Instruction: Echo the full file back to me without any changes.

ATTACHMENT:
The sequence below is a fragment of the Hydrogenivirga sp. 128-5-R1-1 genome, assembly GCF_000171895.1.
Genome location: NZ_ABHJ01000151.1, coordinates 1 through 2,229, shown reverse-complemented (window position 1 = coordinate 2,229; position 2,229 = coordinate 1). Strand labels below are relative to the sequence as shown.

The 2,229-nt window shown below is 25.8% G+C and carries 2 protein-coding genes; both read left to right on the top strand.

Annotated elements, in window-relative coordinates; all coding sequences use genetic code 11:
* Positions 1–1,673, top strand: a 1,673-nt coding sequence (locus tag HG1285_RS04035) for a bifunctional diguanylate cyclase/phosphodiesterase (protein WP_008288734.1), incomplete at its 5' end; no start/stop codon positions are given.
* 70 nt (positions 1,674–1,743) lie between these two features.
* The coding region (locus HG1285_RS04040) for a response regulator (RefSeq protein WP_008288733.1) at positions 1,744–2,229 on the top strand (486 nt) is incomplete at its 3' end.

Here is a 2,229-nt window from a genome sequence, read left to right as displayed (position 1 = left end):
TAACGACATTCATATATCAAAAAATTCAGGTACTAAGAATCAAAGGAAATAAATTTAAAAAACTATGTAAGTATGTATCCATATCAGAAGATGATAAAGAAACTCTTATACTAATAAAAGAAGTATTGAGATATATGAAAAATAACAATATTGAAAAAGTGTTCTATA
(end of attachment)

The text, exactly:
The sequence below is a fragment of the Hydrogenivirga sp. 128-5-R1-1 genome, assembly GCF_000171895.1.
Genome location: NZ_ABHJ01000151.1, coordinates 1 through 2,229, shown reverse-complemented (window position 1 = coordinate 2,229; position 2,229 = coordinate 1). Strand labels below are relative to the sequence as shown.

The 2,229-nt window shown below is 25.8% G+C and carries 2 protein-coding genes; both read left to right on the top strand.

Annotated elements, in window-relative coordinates; all coding sequences use genetic code 11:
* Positions 1–1,673, top strand: a 1,673-nt coding sequence (locus tag HG1285_RS04035) for a bifunctional diguanylate cyclase/phosphodiesterase (protein WP_008288734.1), incomplete at its 5' end; no start/stop codon positions are given.
* 70 nt (positions 1,674–1,743) lie between these two features.
* The coding region (locus HG1285_RS04040) for a response regulator (RefSeq protein WP_008288733.1) at positions 1,744–2,229 on the top strand (486 nt) is incomplete at its 3' end.

Here is a 2,229-nt window from a genome sequence, read left to right as displayed (position 1 = left end):
TAACGACATTCATATATCAAAAAATTCAGGTACTAAGAATCAAAGGAAATAAATTTAAAAAACTATGTAAGTATGTATCCATATCAGAAGATGATAAAGAAACTCTTATACTAATAAAAGAAGTATTGAGATATATGAAAAATAACAATATTGAAAAAGTGTTCTATA